Continue reading “Conviviality in Quarantine”
by Ompha Tshikhudo Malima
The most important questions in decolonial studies are: “what do we decolonise?” and “how do we decolonise?” Continue reading “Decoloniality and the Activist Intellectual”
by Romina Istratii
Recently, I participated in a panel that was convened at LSE dedicated to the topic of decolonising African knowledge systems. The panel members, who included also Prof Akosua Adomako Ampofo from the University of Ghana and Dr Wangui wa Goro, were invited to trace the progress made to-date in decolonising Africa’s knowledge systems and to explore how these systems may be rethought, re-framed and reconstructed to rid them of the hegemony of western Euro-centrism. I’d like to share some of the key points of my presentation with the network of Convivial Thinking to call for a more organised effort toward decentring the current epistemology.
Continue reading “The LONG READ on DECOLONISING KNOWLEDGE: How western Euro-centrism is systemically preserved and what we can do to subvert it”
by Joschka Köck
A question that I have often asked myself as a researcher and theatre maker is: Can social science jump off the page and into reality? Can theatre jump off the stage and become/have impact on reality? In this webinar I will try to argue that this is not a yes/no question but rather we should ask: How can and do we have impact on reality as activist researchers/theatre makers?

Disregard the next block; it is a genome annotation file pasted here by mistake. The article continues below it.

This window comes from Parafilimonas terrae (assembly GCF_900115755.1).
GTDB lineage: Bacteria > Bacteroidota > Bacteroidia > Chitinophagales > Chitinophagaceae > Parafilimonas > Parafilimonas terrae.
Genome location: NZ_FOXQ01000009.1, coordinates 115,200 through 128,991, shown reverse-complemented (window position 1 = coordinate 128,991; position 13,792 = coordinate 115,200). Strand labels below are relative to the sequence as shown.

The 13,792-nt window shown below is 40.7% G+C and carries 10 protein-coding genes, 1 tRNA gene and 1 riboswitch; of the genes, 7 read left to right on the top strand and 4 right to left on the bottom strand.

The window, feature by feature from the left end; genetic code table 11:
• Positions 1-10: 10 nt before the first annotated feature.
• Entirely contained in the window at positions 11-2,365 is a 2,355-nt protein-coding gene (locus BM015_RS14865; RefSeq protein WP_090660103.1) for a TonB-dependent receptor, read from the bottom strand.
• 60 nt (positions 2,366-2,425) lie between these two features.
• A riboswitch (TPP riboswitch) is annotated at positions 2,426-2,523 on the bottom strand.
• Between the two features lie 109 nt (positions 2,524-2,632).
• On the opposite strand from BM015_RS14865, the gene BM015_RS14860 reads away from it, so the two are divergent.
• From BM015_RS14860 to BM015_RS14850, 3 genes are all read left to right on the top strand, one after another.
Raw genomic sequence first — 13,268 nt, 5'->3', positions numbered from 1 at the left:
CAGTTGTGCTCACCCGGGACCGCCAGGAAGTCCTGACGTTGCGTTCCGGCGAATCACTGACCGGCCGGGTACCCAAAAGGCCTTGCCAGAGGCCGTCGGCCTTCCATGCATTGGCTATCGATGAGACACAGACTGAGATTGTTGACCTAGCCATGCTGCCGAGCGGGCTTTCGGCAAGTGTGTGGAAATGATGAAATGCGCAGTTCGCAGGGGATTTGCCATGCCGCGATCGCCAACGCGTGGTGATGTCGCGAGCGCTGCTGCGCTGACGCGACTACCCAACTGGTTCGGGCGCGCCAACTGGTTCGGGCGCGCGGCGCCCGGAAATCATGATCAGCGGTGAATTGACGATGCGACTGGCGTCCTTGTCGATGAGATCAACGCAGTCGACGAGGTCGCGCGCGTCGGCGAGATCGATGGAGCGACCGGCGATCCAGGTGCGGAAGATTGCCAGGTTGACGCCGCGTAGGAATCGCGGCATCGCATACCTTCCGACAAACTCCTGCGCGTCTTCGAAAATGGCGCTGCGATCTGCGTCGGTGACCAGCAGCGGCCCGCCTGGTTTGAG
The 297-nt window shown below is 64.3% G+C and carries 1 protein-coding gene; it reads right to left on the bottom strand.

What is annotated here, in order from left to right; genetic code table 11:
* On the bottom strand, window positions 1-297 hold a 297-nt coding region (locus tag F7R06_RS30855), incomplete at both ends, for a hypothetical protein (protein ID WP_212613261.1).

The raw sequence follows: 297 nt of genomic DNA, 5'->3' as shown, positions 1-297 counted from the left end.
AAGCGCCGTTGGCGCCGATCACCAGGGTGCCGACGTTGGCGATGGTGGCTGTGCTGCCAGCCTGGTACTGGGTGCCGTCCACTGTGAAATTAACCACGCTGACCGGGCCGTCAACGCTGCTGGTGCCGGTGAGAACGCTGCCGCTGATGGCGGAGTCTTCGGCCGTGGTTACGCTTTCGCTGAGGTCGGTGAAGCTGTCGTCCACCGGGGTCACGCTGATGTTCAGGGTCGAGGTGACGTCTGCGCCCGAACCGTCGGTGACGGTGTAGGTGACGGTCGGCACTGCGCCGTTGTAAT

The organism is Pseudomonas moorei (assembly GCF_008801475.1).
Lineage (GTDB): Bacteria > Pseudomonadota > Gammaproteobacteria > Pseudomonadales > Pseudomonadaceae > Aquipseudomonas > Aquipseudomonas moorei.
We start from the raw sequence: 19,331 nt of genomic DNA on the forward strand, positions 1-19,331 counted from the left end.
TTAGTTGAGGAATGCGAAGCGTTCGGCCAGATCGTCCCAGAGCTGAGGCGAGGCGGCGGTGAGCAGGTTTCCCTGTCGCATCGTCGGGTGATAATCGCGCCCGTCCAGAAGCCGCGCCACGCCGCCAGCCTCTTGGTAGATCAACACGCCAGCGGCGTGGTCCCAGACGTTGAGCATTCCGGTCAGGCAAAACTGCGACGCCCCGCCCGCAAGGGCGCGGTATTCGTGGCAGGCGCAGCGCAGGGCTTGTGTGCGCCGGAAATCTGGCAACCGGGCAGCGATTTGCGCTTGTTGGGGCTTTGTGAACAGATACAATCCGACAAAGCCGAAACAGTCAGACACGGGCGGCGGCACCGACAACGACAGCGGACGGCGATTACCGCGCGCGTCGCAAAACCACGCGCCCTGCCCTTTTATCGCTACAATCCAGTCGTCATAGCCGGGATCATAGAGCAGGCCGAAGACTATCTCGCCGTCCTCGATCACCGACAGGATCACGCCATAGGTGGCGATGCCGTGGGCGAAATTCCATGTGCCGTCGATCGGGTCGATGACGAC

Continue reading “ONLINE TALK: When Science is jumping off the stage: On the intersections of activism, theatre and scholarship”
by Julia Schöneberg
Postdevelopment proponents offer the most radical critique of past and present development policy and cooperation: It is failed. Rather than thinking about alternative development approaches, reforms and refinements, they call for a full abandonment of “development” as a discourse, as a vision and as a practice. Proponents like Escobar, Esteva, Sachs and many others have been challenged as merely offering critique, but no construction. Indeed, the vision for alternatives to development remains blurry. Almost 25 years ago, Escobar proclaimed that truly just alternatives can only source from the grassroots, the local, the communities. This may be right to some extent, yet realising that grassroot alternatives are not existing in a vacuum, but in a system of globalised, neoliberal capitalism makes it hard to imagine how these alternatives can claim their just and legitimate spaces.